For the first time since early September, the rolling two-week COVID-19 case rate in Snohomish County decreased, from 444 to 427 per 100,000 residents, the Snohomish Health District said Tuesday.
“For that trend to continue moving in the right direction, we really need all of our residents and businesses to keep those important public health measures up during the holidays,” said Dr. Chris Spitters, health officer for the Snohomish Health District. “As hard as it is, avoiding indoor gatherings, wearing face masks and keeping 6 feet apart from those we don’t live with are the key to easing restrictions in the new year.”
While the two-week case rate decreased, officials said that Snohomish County is still in a very precarious position:
Long-term care facilities continue to lead to 50-60 new cases weekly. There are ongoing outbreaks in 16 of the 17 skilled nursing facilities, 19 assisted living and 23 adult family homes. These outbreaks account for around 750 cases over the past two months.
The COVID hospital census — the number of people hospitalized with confirmed COVID-19—has been holding steady at 90-100 people daily. These COVID cases represent more than 15% of total hospital capacity in the county, with the goal being under 10%. On any given day, there are 12-15 individuals requiring mechanical ventilation due to respiratory failure.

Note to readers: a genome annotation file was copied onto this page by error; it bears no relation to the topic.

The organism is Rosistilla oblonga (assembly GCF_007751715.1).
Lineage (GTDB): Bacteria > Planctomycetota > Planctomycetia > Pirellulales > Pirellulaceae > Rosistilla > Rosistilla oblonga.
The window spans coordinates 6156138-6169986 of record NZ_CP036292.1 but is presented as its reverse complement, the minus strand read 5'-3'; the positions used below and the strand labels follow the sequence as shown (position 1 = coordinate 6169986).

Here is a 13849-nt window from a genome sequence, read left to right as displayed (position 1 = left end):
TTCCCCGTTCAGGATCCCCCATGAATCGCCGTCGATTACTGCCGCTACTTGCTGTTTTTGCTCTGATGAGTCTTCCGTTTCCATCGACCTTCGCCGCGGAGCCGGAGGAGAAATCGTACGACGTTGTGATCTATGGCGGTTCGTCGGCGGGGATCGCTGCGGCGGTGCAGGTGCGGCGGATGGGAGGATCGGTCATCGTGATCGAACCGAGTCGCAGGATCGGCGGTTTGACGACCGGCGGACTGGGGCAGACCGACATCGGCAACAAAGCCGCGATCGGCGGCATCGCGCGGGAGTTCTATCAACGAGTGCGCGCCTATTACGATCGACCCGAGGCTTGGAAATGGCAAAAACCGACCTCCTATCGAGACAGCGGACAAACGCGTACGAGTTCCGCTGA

Snohomish County has been averaging 24 deaths per week this month. This is up from one to two per week in August and September.
During a virtual media briefing on Tuesday morning, Spitters and County Executive Dave Somers were joined by Dr. George Diaz, section chief for infectious diseases at Providence Regional Medical Center in Everett. The first 3,900 doses of the Pfizer vaccine were delivered to to Providence in Everett, and more than 2,000 health care workers have been vaccinated at the medical center since Friday.
The health district anticipatesthe first 17,200 doses of the Moderna vaccine being delivered locally this week, which will be prioritized to high-risk employees in health care settings, with high-risk first responders soon to follow.
Employees and residents at long-term care and similar adult care settings will also begin to receive vaccines through federal partnerships established with Walgreens and CVS in the coming weeks. Walgreens and CVS will be reaching out directly to those facilities to coordinate the process.